By Ellen Hershkin
“Self-care” is the buzzword of the moment for women, but what does it really mean when women’s health disparities in America have elicited a growing alarm among the public, and policymakers? Women need real tools to help navigate their own health, from education, to apps, to community resources. But the burden and responsibility shouldn’t fall only on them. “Self-care” isn’t a trend, but a proven combination of patient and clinician-driven practices. Health is not just about treating disease, but about living life optimally.
There are so many ways we can improve and uplift women’s health as a society: from turning around the dismal American maternal mortality rates (the worst in the developed world), to spreading the message that heart attack symptoms in women are often overlooked compared to those in men. During this National Women’s Health Week, we must embrace a comprehensive vision for moving forward on a personal and structural level. What is needed is a combination of solutions: the time and ability to exercise and eat healthier, combined with ongoing education about women’s unique health issues. In addition, a holistic approach from the medical establishment that goes beyond regular well-woman visits, preventative testing and counseling is also required. All this, when put together, will empower women to live up to this week’s theme: “Find Your Health.”
To achieve this vision, we must address how presumed gender roles impact our everyday lives. According to the US Department of Labor, “women in the United States make approximately 80% of the health care decisions for their families.” Women are often the CEOs of their families’ health, keeping track of appointments, medication and the general well-being of spouses, children, and elderly or infirm relatives. These responsibilities often don’t leave women enough time for genuine self-care and self-monitoring. Women may also be conditioned to grit their teeth through discomfort rather than getting help early or prioritizing visits to the doctor.
In clinical settings, perceptions of gender can also affect women negatively. When research subjects are overwhelmingly male, women’s experiences may not be as familiar to practitioners. As one writer for the Harvard health blog noted,“70% of the people [chronic pain] impacts are women. And yet, 80% of pain studies are conducted on male mice or human men.” This reality also means that women’s pain may not register as severe—even though doctors have acknowledged that menstrual cramps can be as painful as a heart attack! All of these factors arise from ideas subtly ingrained in our social structures.
As economist Carolina Crialdo-Perez writes in her new book Invisible Women: Exposing Data Bias in a World Designed for Men, a “male norm” persists in everything from seatbelts to cancer studies. Women walk through a world that’s simply not engineered for them. Many patients of all genders go through a siloed medical system focusing on individual symptoms rather than holistic care. Women are more likely than men to see multiple providers regularly. This is particularly problematic for women whose present-day health issues may, for instance, be traced back to a previous pregnancy or another reproductive or hormonal issue.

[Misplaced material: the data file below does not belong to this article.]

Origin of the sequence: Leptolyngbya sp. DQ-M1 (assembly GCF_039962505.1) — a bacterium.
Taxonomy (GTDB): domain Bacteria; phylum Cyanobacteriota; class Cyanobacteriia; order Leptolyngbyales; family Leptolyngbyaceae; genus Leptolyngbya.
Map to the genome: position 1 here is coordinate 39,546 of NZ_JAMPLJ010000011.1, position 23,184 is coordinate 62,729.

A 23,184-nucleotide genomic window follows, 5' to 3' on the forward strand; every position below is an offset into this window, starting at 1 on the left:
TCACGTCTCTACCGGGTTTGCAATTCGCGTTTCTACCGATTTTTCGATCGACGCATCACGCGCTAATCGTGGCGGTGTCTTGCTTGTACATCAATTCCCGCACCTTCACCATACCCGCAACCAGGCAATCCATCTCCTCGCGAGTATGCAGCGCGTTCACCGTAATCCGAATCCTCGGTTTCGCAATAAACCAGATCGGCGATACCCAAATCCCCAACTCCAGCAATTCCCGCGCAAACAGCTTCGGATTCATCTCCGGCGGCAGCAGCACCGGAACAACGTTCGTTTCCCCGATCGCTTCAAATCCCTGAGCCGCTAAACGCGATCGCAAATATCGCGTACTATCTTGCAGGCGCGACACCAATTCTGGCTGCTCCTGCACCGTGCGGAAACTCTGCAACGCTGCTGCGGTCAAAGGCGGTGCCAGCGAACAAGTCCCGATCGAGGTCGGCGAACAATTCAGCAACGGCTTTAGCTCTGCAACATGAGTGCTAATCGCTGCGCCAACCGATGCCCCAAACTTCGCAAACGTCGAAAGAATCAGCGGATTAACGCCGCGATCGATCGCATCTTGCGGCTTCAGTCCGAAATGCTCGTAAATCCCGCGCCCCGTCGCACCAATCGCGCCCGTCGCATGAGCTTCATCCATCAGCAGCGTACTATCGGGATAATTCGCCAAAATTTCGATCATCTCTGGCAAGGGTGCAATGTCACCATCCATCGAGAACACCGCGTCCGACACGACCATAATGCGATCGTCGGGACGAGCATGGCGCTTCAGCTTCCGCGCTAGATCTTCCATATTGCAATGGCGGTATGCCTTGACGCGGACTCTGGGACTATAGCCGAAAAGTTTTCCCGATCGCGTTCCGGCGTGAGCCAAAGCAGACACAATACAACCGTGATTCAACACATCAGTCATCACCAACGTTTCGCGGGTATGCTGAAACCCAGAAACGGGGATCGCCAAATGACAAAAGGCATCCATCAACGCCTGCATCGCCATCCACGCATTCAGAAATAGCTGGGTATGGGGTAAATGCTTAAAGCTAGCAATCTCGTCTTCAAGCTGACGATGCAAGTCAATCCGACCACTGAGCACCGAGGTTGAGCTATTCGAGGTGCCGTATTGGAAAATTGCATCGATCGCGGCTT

Hadassah is committed to making that totality of care a reality for as many women as possible, by demonstrating quality practices in our own health centers in Israel in addition to spreading the word through our education campaigns and advocating for policy changes here in the US.
Women’s health care should be integrated, especially since women’s primary point of contact may not be limited to a single provider. The Hadassah Medical Organization offers treatment at every age and stage, based on best practices and data, with a focus on understanding when certain women are at greater risk. For example, the Fleischman Center for Women’s Health at Hadassah Hospital Ein Kerem pioneered the concept of a “one and only” clinic, which provides women with an entire slate of tests and visits from which to choose, such as: mammograms, dietician consultations, bone density tests, and pap smears. Our patients leave with a road map for holistic health. Across our facilities, our computerized system linking patients and their doctors, “My Hadassah” allows doctors to understand the breadth of a patient’s history, and offer tailored, personalized care.
Hadassah founded the Coalition for Women’s Health Equity in 2016 to address inequities in prevention, research, access and quality of care, funding and support. Our 28 coalition members are all working in their own ways to further this vision. Together, we are committed to improving women’s health outcomes – through stakeholder collaboration, public education and legislative advocacy.
This year, we applaud advancements made by policymakers and the medical system to address health disparities and improve women’s health safety. But far more can be done. We urge policymakers to keep a comprehensive vision in mind and work to promote wellness, integrated care, and a commitment to rigorous research, data collection and innovation. We encourage members of the medical community – researchers, clinicians, and administrators – to join us in breaking down silos, to collaborate across disciplines, and to continue finding new ways to optimize patient care.
Finally, we must all be our own and our sisters’ keepers. Together, women and men, we can advocate for ourselves and the women around us – a daily reminder that our health is too important to ignore.
Ellen Hershkin is the national president of Hadassah, the Women’s Zionist Organization of America, Inc., which founded the Coalition for Women’s Health Equity and is a national supporter of National Women’s Health Week. Hadassah is the largest Jewish women’s organization in the United States. With 300,000 members, Associates and supporters, Hadassah brings Jewish women together to effect change.